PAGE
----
3) Age > 18 years.

4) Informed consent according to the Helsinki declaration and local regulations.

5) The patient must be a candidate for external beam radical radiotherapy, and must be expected to complete the treatment.

6) World Health Organization (WHO) performance status of 0 - 2.

2.2. Exclusion Criteria

1) Distant metastases.

2) The patient should not be in a state or have major co-morbidity that could be expected to influence the outcome of treatment, or interfere with the assessment of treatment outcome at follow-up, or (apart from the present disease) considerably reduce the life expectancy.

3) Patients who test positive for human immunodeficiency virus (HIV).

4) Prior surgical excision (except biopsy).

5) Planned (elective) surgery.

6) The existence of synchronous multiple malignancies (not leukoplakia) or previous history of cancer.

7) The patient must not be pregnant.

8) Socio-demographic or other factors that make it unlikely that the patient will be available for follow up of long term treatment outcome.

They received hypofractionated treatment with a daily dose of 2.75 Gy and 55 Gy as the total dose in the high-risk white tumor volume (CTV-Hi) while the low-risk tumor target volume (CTV-Lo) received a daily dose of 2.2 Gy. And 44 Gy as the total dose. These doses were delivered with the Modulated Intensity Technique (IMRT), performed in the radiotherapy planning system, Elekta Xio.

Patients were fitted with an Orfit type 5-point immobilization mask for simulation and a computerized axial tomography before planning. The equipment used for the treatments was an Elekta Synergy device, with a coupled conical tomographic image system (CBCT). The CBCT was used to carry out a weekly verification of the positioning of the system.

3. Results

The most frequent age group of patients included in the study was between 55 - 64 years. Being the masculine sex the most frequent for a 94% and 79% with toxic habits (Table 1).

As the Figure 1 shows, the most frequent site of the primary tumor was the oropharynx (78%) and 93% of this patients were in advanced stage of the disease at diagnosis time, III and IVA.

Table 1. Demographic characteristic.

Source: Clinical History.

Figure 1. Clinical stages to diagnosis. Source: Clinical history.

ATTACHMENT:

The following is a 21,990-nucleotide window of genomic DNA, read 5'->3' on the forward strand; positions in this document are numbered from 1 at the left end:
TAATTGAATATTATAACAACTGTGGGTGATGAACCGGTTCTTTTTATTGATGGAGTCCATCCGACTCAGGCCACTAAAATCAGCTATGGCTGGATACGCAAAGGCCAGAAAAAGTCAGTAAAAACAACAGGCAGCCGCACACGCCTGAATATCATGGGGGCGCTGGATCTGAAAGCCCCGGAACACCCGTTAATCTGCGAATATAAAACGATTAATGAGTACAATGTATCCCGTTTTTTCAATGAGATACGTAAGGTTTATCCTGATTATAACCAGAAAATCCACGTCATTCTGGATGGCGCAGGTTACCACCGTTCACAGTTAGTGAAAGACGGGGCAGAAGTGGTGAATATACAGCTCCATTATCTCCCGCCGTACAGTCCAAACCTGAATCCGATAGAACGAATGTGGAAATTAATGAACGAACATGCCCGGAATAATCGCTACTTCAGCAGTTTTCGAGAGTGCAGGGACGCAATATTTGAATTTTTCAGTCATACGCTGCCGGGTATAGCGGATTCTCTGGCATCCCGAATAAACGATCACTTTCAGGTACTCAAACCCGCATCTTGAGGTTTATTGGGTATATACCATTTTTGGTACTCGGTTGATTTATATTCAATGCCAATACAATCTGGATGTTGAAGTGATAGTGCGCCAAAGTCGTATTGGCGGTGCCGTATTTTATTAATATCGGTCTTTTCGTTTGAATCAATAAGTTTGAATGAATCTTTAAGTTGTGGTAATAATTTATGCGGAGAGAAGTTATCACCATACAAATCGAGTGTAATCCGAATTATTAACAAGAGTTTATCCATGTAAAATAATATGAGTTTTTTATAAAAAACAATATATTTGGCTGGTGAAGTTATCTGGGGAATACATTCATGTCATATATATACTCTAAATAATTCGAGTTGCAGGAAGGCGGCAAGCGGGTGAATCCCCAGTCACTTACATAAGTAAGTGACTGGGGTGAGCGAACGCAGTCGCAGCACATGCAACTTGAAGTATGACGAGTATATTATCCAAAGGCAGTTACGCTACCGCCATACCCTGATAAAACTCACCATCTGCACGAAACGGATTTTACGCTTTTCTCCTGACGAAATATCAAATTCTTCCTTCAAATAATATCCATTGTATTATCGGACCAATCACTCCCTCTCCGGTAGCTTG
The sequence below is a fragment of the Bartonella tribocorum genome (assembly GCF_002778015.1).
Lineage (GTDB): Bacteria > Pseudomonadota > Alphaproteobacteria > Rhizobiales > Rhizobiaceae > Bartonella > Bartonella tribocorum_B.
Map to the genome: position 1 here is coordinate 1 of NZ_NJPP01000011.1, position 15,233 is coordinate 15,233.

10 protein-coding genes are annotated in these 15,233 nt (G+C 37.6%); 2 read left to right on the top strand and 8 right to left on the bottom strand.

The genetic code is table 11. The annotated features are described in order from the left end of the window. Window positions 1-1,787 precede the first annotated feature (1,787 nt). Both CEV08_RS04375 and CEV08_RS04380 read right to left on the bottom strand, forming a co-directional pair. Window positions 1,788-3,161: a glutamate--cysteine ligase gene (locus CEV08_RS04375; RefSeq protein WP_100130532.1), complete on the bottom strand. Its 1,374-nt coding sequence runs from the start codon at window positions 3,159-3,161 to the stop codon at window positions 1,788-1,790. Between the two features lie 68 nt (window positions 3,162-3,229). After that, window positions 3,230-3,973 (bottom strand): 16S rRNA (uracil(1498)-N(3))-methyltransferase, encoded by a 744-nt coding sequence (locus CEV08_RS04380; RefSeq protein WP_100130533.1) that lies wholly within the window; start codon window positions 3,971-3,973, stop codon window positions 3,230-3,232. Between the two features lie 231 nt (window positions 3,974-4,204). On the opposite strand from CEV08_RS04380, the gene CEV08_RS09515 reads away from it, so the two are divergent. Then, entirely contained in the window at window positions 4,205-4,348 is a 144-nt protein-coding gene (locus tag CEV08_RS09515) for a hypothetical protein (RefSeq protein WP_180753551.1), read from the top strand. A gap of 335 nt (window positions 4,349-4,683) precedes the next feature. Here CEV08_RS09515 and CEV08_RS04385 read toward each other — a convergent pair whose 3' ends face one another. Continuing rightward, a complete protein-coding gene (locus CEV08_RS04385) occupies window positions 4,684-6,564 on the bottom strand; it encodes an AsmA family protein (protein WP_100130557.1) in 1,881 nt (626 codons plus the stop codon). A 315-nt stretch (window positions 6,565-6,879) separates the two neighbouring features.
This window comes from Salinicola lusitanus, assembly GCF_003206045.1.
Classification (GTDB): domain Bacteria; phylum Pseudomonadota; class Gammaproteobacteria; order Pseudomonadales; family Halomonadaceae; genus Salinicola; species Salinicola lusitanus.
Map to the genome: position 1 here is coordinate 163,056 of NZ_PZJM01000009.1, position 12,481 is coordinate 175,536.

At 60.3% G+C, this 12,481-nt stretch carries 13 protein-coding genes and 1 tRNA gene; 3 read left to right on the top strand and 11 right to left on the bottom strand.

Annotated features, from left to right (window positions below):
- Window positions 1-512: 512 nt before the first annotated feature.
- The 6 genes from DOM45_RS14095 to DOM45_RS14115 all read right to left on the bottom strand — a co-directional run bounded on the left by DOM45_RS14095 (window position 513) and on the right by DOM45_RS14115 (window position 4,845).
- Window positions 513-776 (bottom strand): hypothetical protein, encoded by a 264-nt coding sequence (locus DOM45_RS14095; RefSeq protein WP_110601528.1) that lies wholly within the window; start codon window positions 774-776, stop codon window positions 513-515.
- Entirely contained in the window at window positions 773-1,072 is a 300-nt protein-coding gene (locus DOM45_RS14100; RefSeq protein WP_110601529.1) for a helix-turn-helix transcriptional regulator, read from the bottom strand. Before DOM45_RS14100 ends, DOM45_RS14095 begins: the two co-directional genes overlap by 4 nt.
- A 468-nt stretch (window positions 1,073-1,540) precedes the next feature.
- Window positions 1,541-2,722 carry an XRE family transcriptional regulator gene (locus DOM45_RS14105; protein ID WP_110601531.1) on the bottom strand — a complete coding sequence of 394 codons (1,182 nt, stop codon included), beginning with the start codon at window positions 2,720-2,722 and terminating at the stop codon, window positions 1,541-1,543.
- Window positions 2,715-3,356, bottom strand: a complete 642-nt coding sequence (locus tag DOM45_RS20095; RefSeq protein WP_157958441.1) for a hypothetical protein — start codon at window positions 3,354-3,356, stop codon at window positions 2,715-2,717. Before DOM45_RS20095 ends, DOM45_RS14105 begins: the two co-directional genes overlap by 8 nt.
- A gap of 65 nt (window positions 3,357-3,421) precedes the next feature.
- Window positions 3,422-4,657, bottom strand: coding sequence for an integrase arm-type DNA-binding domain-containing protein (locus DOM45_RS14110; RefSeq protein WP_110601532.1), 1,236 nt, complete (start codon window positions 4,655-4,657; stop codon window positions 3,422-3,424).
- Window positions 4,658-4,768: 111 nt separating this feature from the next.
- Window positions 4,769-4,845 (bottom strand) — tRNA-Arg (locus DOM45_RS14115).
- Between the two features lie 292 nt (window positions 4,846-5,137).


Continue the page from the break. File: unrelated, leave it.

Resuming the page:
100% of the patients were treated with concurrent Radio-Chemotherapy. In case of radiotherapy, with IMRT technique and hypo fractionated schedule.

The intensity modulated radiotherapy used in the plan of these patients allowed a differentiation of the doses in the different target volumes to be treated. CTV-Hi was scheduled a dose of 2.75 Gy per day and 55 Gy as a total dose with an equivalent dose administered in fractions of 2 Gy (EQD2) of 73.6 Gy.

For its part, the CTV-Lo included the less risky node chains received doses of 2.2 Gy daily with a total dose of 44 Gy. The intention of the planning included to diminish the dose in the healthy organs or tissues of risk in comparison with the traditional treatments in the department taught with other techniques. The thirty-three patients included in the study received their full treatment at the planned time without interruptions between (26 - 28 days). When analyzing the response that they had to the treatment, the response of the tumor in the primary site and in the lymph node site of the neck was taken into account separately. Both were clinically defined by the Radio-Oncologist and Head and Neck Surgeon.

19 (56%) of the patients had complete response (CR) to treatment at the primary site of the tumor and neck at the end of treatment. 3 (10%) had not response, progressed. At the same time 11 (33%) had a complete response at the site of the primary tumor but not at the lymph node; however, 8 of these 11 had complete remission one month after radiotherapy ended. In all, 27 of the 33 patients had CR after one month of treatment at the primary and regional tumor site (Figure 2).

A neck dissection was performed on patients who did not respond or with partial response of the lymph node site. As an interesting fact, it was proved that the results of the biopsies were negative to the tumor.

To date, 25 (83%) of the patients are controlled for their disease and 5 have died (17%) (Three who progressed, one due to metastatic disease and the other due to an accident). Three patients are in tumor relapse at the primary site.

4. Discussion

Many authors agree that radiotherapy with IMRT techniques for head and neck cancer is an excellent curative therapeutic tool.

The control rates of our patients are similar to those of Chao et al, who in 2003, presented their experience in a study conducted at the University of Washington in 126 patients with epidermoid carcinomas of the head and neck and intensity modulated radiotherapy technique (IMRT). They reported a loco-regional control rate of 85% at two years [10] .

Similarly Dawson et al, in 2000, observed 58 patients with primary head and neck tumors treated with IMRT too and followed for a mean of 27 months. They reported a local control rate of 79% and 12 patients relapsed at 2 years [11] .

Butler et al reported also, a study with 20 patients with primary head and neck tumors, showing 19 patients with a complete response to IMRT therapy [12] .